The grapes here are left untouched under a protective netting until
December or January, when temperatures reach -10 degrees Celsius
(for those of us who haven't mastered metric conversion, that's a
chilly 14 degrees Fahrenheit). The vineyard workers pick all the
grapes by hand, sometimes standing in several feet of snow. When
the grapes are crushed, they yield only 5 to 10 percent of the
normal juice, which accounts for the scarcity and cost of
This one is bright and lively with tangy apricot and lush honey.
Inniskillin has also just made (not by mistake, but intentionally)
a new sparkling icewine.
MAGNOTTA 1998 VIDAL ICEWINE ($28)
Magnotta is the third largest winery in Ontario. Gabe and Rossana
Magnotta started as suppliers of fresh grape juice and equipment to
home winemakers, but later decided to go into the full-scale
production of wine. Their line encompasses several different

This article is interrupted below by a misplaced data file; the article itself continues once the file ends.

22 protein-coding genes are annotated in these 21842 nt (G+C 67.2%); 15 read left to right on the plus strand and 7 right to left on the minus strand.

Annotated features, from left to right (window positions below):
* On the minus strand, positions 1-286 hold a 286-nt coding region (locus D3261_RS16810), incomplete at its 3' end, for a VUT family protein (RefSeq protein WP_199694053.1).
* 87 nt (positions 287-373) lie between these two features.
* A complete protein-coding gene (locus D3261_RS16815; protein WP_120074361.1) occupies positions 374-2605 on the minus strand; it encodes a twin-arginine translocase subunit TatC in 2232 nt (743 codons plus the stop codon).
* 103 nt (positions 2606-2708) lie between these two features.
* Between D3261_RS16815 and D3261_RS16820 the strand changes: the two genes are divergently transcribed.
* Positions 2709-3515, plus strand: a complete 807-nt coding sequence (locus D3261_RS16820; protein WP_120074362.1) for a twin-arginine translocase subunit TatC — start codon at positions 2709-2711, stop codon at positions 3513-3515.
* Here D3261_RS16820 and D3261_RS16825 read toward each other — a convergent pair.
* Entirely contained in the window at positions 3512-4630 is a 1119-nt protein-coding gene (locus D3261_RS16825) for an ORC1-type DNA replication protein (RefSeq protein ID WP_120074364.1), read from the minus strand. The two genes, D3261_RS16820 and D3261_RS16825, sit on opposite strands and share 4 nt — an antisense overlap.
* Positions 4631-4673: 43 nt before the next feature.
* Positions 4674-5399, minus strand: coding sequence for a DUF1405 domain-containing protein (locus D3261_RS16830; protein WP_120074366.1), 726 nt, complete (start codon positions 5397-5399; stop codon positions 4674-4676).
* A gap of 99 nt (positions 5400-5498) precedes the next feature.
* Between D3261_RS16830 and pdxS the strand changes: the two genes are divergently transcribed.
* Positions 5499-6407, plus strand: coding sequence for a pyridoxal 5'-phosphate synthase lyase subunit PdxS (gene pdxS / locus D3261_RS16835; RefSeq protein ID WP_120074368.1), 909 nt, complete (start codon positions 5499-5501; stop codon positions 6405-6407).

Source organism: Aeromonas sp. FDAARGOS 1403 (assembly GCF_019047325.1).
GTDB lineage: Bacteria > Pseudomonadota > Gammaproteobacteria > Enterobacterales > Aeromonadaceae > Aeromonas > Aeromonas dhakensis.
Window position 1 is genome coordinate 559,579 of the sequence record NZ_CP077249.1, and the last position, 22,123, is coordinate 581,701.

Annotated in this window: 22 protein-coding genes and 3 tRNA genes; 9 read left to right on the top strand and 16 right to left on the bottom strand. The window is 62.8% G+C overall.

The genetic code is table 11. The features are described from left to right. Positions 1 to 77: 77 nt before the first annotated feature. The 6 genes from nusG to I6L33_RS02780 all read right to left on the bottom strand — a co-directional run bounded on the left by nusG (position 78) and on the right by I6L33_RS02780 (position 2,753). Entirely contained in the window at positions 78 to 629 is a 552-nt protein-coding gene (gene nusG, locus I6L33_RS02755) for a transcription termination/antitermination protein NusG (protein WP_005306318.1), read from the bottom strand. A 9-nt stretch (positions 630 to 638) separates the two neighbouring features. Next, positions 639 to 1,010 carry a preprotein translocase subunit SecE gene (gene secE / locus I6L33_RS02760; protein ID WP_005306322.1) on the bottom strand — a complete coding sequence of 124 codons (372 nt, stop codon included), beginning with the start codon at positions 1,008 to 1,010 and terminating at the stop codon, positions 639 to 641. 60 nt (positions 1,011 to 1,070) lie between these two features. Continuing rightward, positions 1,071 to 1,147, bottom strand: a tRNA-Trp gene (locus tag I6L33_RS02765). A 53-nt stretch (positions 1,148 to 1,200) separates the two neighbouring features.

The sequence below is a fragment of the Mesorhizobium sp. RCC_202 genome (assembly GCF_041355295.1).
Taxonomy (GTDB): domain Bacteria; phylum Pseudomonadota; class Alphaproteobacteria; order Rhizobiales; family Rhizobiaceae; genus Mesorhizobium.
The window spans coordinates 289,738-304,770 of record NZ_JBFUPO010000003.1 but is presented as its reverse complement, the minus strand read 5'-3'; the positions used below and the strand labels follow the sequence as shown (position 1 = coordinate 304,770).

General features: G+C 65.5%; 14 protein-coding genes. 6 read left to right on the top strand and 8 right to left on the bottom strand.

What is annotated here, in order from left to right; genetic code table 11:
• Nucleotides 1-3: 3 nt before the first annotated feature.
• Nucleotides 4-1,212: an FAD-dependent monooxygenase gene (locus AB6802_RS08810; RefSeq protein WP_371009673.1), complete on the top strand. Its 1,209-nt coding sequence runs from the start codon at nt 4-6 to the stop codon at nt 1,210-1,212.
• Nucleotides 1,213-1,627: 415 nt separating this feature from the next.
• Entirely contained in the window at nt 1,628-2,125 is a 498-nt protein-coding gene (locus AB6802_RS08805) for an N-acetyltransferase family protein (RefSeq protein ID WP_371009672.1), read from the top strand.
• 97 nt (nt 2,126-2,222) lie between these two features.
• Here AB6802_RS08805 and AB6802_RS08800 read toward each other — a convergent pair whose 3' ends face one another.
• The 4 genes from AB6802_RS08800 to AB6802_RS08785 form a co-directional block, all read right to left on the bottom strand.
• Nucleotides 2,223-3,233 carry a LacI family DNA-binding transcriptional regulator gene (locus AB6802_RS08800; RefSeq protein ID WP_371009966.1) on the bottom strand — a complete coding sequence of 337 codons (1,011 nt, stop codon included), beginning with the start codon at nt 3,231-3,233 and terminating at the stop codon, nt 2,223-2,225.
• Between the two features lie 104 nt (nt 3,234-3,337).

icewines. This one is made from Vidal, a French hybrid grape. One
of Vidal's parents is Ugni Blanc, the widely planted French grape
used in the making of cognac.
The winter-hardy Vidal is a favorite in Canada, where more tender
varieties are always in danger of succumbing to the sudden frosts.
Vidal's thick skin protects the clusters from late-season damage
and makes this varietal particularly suited to the production of
The Magnotta 1998 Vidal Icewine has exotic tropical fruit flavors
and lots of spicy tones with aromas of peaches, pineapples, passion
fruit, and apricots. By the way, the Magnotta lineup also includes
a Gewürztraminer icewine and a rare red version made from Cabernet
JACKSON-TRIGGS 1998 RIESLING GRAND RESERVE ICEWINE
Meanwhile, on the other side of Canada, in British Columbia,
there's another promising wine region sporting more than 50
wineries. Orchard land is being turned over to grapes at a quick
rate, and vineyard plantings have doubled in British Columbia over
the past three years. The vineyards here lie at nearly the same
latitude as those in the Rhine Valley of Germany.